Miami Dolphins

A Miami-Dade native rises, a high draft pick struggles and more from Dolphins-Falcons

Miami Dolphins running back Buddy Howell runs against the Atlanta Falcons during the first half of Thursday night’s preseason finale.
Miami Dolphins running back Buddy Howell runs against the Atlanta Falcons during the first half of Thursday night’s preseason finale. AP

The numbers game reality is not great for Buddy Howell, the Dolphins running back and South Florida native.

The Dolphins need to get to 53 players by Saturday, and Howell plays at a stacked position.

But the way he performed here Thursday night suggested that there needs to be a place for him somewhere in the NFL, either on an active roster or a practice squad.

Howell scored two touchdowns in the first quarter, part of a Dolphins offensive explosion. He caught a one-yard touchdown pass from Brock Osweiler on the Dolphins’ opening drive and then ran in for another, again from one yard out, late in the quarter

He had 33 yards from scrimmage in the first quarter to go along with his two scores.

Howell, who attended Coral Gables High School before going on to play for Florida Atlantic, went undrafted after a relatively unremarkable senior season in Boca Raton. He had just 740 rushing yards all season, but part of that was due to lack of opportunity. He got 10 or more carries in just five games.

Here in Miami, he has had a similar issue setting himself apart, due to the team’s depth at that position.

The Dolphins are definitely going to keep Frank Gore, Kenyan Drake and Kalen Ballage (who also scored a touchdown in the first quarter) on their opening day roster. And Senorise Perry seems likely to make the 53 as well, seeing that he has had a good summer and the Dolphins sat him out of Thursday’s preseason finale.

More roster battles

If Torry McTyer did not have a job locked down before Thursday’s game, he probably did afterward.

McTyer, the second-year player vying to be the Dolphins’ fourth cornerback, had two pass breakups in the first half, including a deflection that resulted in an interception by Stephone Anthony.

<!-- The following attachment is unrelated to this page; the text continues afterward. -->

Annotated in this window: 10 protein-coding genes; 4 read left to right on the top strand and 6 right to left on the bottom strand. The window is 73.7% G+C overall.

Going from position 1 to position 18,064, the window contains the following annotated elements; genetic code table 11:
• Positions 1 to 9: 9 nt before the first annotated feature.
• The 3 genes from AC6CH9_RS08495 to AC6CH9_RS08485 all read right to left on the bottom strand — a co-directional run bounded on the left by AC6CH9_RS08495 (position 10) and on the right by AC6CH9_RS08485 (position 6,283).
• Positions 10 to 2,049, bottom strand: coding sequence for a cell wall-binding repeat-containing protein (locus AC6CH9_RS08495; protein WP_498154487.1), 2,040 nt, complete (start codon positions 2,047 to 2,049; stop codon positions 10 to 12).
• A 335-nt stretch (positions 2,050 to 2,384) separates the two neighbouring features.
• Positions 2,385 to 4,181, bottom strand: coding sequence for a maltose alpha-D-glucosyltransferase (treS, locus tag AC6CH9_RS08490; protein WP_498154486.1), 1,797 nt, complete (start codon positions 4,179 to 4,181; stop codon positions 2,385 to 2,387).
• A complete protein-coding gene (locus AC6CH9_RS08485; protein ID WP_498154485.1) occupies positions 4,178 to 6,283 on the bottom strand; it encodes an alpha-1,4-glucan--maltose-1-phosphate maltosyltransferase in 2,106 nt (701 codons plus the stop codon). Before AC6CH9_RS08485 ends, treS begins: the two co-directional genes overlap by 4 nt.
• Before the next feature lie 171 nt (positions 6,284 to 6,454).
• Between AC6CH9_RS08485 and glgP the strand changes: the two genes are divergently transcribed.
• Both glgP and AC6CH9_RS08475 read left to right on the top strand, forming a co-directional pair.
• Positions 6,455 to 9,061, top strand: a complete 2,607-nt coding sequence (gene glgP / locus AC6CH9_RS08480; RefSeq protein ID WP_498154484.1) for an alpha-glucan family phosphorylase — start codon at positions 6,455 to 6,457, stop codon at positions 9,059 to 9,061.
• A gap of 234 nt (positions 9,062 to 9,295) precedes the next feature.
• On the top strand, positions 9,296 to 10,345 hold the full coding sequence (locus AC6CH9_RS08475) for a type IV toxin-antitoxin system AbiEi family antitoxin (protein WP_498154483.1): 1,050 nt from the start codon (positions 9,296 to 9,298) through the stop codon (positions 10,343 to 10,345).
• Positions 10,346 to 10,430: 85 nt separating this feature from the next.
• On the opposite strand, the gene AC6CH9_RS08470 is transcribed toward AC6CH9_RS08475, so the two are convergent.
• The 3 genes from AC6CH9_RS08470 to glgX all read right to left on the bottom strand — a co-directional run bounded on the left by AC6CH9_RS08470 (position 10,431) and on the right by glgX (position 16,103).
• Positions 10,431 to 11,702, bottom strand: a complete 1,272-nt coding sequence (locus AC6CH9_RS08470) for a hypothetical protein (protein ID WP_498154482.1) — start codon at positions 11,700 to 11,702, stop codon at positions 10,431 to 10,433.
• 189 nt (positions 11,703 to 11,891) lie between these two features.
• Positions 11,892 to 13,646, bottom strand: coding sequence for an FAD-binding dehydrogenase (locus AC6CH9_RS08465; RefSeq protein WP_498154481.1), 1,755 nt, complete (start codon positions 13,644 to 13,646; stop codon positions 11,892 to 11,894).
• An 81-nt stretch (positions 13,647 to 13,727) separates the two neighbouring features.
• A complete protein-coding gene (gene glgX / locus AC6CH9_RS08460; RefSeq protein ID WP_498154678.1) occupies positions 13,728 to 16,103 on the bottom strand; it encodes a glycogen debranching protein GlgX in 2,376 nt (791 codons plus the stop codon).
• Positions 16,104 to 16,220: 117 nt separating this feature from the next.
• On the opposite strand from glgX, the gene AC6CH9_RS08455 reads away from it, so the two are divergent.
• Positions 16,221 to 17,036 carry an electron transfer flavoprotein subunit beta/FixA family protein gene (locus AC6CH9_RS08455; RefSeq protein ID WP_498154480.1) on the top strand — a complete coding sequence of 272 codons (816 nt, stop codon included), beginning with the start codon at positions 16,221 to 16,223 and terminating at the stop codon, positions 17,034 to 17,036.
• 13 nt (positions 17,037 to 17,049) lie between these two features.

Cordrea Tankersley, meanwhile, let another receiver get behind him Thursday, which would have been a touchdown had Kurt Benkert’s throw been on the money. Tankersley probably has a bigger margin of error than his competitors due to his third-round draft pedigree, but he has not been impressive this summer.

Tony Lippett, meanwhile, is no sure bet to make the team after tearing his Achilles in 2017.

Tackle Zach Sterup, who has hopes of making the team as Miami’s ninth lineman, surrendered a sack to defensive end Anthony Winbush. He is competing with Eric Smith for that last spot.

Jason Sanders was well short on a 53-yard field goal attempt late in the first half. He is competing with Greg Joseph for the Dolphins’ open kicking job. Both Sanders and Joseph were good on their first-half extra point attempts, and Joseph connecting on a 33-yard attempt.

Odds and ends

Thursday was the battle of the backups. Wholesale changes to the Dolphins’ starting offense and defense. Rookie linebacker Jerome Baker is the only projected Week 1 starter who played.

Here were the Dolphins’ starters Thursday: Wide receiver Rashawn Scott; wide receiver Isaiah Ford; left tackle Sam Young; left guard Isaac Asiata; center Mike Matthews; right guard Connor Hilland; right tackle Eric Smith; quarterback Brock Osweiler; running back Kalen Ballage; tight end A.J. Derby; wide receiver Leonte Carroo; defensive end Cameron Malveaux; defensive tackle Kendall Langford; defensive tackle Vincent Taylor; defensive end Jonathan Woodard; linebacker Jerome Baker; linebacker Chase Allen; linebacker Stephone Anthony; cornerback Cordrea Tankersley; cornerback Torry McTyer; safety Maurice Smith; safety Walt Aikens.

Scott, who has been batting Ford and Carroo for the Dolphins’ sixth receiver spot, left the game in the first half with an ankle injury and did not return.

Receivers Kenny Stills and Albert Wilson did not play. But they made the trip and took a knee to protest racial injustice during the national anthem. Receiver Drew Morgan stood between them, the only player in their vicinity.

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